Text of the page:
Florida does not have a state income tax or an inheritance tax, reports Market Watch in the article “Why President Trump’s kids are probably celebrating his move to Florida.” Florida is very popular with billionaires for that very reason. While estates worth more than $11.4 million (as of 2019) are taxed at a marginal rate of 40%, for an estate valued at $12 million, the overage is subject to the tax in progressively increasing brackets.
The New York Times first reported the move, referencing documents filed in Florida by Trump and Melania that stated that their primary residence was the Mar-A-Lago resort, owned by Trump. The report said that the move was primarily for tax purposes.
Florida is one of seven states with no income tax, and it’s very popular with wealthy individuals as well as retirees. Combine that friendly tax policy with a warm climate, and its easy to see why Florida is an immensely popular retirement destination.
Estate and inheritance taxes in Florida work basically the same way. Florida estates are still responsible for estate taxes owed to the federal government. Florida residents who inherit property from out-of-state, may still have to pay inheritance taxes to the other state.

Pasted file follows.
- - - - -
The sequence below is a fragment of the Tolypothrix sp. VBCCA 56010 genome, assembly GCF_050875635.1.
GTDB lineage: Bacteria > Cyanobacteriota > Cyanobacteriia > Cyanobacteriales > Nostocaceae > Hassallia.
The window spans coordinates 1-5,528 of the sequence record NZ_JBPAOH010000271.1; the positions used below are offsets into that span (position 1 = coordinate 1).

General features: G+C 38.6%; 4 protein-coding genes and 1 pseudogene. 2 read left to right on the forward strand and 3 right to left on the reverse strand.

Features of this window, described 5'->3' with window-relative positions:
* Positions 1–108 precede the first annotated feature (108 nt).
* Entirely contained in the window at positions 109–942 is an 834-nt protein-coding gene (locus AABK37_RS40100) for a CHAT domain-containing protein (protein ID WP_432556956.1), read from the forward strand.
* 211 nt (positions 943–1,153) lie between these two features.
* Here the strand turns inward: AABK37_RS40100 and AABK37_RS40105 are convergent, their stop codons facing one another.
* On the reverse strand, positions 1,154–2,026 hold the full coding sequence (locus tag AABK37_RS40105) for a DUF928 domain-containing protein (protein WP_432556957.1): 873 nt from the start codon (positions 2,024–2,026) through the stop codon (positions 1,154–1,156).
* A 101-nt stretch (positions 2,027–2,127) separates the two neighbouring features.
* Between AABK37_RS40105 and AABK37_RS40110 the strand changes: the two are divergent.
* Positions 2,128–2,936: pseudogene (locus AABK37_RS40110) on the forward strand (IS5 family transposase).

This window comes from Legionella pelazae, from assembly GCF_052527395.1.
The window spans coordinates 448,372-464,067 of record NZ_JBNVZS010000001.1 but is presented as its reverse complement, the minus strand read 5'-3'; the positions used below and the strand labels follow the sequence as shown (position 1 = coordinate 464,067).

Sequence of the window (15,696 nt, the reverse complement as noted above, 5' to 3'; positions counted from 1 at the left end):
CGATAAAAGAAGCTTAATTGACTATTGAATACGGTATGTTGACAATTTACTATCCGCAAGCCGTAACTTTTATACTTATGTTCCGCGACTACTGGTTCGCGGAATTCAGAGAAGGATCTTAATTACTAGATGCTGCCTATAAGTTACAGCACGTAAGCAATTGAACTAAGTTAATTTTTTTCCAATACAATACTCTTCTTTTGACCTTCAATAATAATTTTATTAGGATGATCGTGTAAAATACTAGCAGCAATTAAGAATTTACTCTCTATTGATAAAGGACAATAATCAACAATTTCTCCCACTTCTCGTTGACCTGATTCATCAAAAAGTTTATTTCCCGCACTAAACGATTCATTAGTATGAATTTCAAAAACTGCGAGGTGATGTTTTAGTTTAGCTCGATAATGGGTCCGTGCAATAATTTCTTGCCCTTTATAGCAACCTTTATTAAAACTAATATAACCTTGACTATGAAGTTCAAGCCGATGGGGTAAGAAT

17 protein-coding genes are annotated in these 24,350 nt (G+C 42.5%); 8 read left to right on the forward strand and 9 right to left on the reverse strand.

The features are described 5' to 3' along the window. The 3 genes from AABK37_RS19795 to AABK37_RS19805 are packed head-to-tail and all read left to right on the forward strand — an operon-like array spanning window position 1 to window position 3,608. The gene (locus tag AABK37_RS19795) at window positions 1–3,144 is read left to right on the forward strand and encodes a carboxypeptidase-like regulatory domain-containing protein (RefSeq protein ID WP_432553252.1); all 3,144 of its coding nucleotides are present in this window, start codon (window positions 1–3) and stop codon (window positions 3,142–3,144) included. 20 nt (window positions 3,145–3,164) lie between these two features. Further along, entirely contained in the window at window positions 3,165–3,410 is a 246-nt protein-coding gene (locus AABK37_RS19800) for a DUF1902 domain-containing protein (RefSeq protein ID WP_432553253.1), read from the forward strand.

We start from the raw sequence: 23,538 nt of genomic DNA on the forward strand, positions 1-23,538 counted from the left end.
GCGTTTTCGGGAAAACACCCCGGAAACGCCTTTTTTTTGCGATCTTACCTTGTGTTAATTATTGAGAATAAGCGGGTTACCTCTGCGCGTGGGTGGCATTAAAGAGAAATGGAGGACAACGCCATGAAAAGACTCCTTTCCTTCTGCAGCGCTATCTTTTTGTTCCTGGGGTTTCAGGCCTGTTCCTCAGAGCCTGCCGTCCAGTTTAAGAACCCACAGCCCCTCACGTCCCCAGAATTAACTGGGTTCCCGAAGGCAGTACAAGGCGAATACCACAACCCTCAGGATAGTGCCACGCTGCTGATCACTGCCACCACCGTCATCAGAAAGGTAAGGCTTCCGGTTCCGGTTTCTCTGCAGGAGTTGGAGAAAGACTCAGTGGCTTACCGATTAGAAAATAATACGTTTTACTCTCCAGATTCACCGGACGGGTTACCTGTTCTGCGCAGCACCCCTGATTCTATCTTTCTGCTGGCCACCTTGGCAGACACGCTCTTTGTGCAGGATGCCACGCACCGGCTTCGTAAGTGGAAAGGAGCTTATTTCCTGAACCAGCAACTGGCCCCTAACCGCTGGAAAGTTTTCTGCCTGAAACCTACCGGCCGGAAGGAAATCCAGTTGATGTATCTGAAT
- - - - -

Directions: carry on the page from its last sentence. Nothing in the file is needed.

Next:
There are important differences between inheritance taxes and estate taxes.
Where an estate tax is owed by the estate, inheritance taxes are levied against the individual assets that are inherited. The estate executor pays the estate tax, usually using assets in the estate. Inheritance taxes are paid by the individual owner.
Billionaires tend to move out of states with estate taxes, according to a study by researchers at the Federal Reserve Bank of San Francisco and the University of California Berkeley. As the billionaires get older, they begin planning to move. The study offered a peek into how the very wealthy minimize taxes and transfer wealth to the next generation.
In 2010, one in five billionaires who lived in an estate-tax state moved to a state that did not have the tax. Almost 43% of billionaires 65 and older in an estate-tax state moved to a state without the law.
Even for non-billionaires, the lure of a warm weather climate with no state or estate tax makes Florida a retiree haven for many Americans, including regular New Yorkers.
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Reference: Market Watch (November 3, 2019) “Why President Trump’s kids are probably celebrating his move to Florida”